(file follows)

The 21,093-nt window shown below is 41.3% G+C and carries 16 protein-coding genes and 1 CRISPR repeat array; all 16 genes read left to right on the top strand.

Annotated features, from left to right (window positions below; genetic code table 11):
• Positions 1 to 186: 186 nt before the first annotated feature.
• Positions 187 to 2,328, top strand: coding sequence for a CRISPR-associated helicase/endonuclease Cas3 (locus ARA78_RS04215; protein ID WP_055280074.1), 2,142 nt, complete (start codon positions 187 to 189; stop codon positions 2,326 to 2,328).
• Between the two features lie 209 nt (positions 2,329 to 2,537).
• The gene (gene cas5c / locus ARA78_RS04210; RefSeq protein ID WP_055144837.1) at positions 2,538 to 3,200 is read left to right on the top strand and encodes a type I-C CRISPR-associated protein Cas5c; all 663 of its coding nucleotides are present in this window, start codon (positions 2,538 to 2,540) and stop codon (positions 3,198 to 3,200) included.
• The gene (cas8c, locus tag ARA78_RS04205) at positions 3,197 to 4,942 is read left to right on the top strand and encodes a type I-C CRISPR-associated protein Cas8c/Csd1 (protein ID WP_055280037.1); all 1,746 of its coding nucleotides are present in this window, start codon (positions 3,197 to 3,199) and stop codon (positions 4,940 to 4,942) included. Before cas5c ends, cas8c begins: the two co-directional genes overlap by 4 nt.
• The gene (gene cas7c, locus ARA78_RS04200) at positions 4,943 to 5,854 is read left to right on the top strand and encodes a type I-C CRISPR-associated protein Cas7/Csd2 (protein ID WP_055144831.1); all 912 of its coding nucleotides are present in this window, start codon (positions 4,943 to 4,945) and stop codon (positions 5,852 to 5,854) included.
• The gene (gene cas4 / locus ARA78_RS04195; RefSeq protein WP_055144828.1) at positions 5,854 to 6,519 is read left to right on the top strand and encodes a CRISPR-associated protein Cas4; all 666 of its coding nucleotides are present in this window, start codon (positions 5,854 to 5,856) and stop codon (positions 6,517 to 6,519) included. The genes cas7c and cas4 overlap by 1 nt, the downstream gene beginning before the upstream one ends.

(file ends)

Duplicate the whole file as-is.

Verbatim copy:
The 21,093-nt window shown below is 41.3% G+C and carries 16 protein-coding genes and 1 CRISPR repeat array; all 16 genes read left to right on the top strand.

Annotated features, from left to right (window positions below; genetic code table 11):
• Positions 1 to 186: 186 nt before the first annotated feature.
• Positions 187 to 2,328, top strand: coding sequence for a CRISPR-associated helicase/endonuclease Cas3 (locus ARA78_RS04215; protein ID WP_055280074.1), 2,142 nt, complete (start codon positions 187 to 189; stop codon positions 2,326 to 2,328).
• Between the two features lie 209 nt (positions 2,329 to 2,537).
• The gene (gene cas5c / locus ARA78_RS04210; RefSeq protein ID WP_055144837.1) at positions 2,538 to 3,200 is read left to right on the top strand and encodes a type I-C CRISPR-associated protein Cas5c; all 663 of its coding nucleotides are present in this window, start codon (positions 2,538 to 2,540) and stop codon (positions 3,198 to 3,200) included.
• The gene (cas8c, locus tag ARA78_RS04205) at positions 3,197 to 4,942 is read left to right on the top strand and encodes a type I-C CRISPR-associated protein Cas8c/Csd1 (protein ID WP_055280037.1); all 1,746 of its coding nucleotides are present in this window, start codon (positions 3,197 to 3,199) and stop codon (positions 4,940 to 4,942) included. Before cas5c ends, cas8c begins: the two co-directional genes overlap by 4 nt.
• The gene (gene cas7c, locus ARA78_RS04200) at positions 4,943 to 5,854 is read left to right on the top strand and encodes a type I-C CRISPR-associated protein Cas7/Csd2 (protein ID WP_055144831.1); all 912 of its coding nucleotides are present in this window, start codon (positions 4,943 to 4,945) and stop codon (positions 5,852 to 5,854) included.
• The gene (gene cas4 / locus ARA78_RS04195; RefSeq protein WP_055144828.1) at positions 5,854 to 6,519 is read left to right on the top strand and encodes a CRISPR-associated protein Cas4; all 666 of its coding nucleotides are present in this window, start codon (positions 5,854 to 5,856) and stop codon (positions 6,517 to 6,519) included. The genes cas7c and cas4 overlap by 1 nt, the downstream gene beginning before the upstream one ends.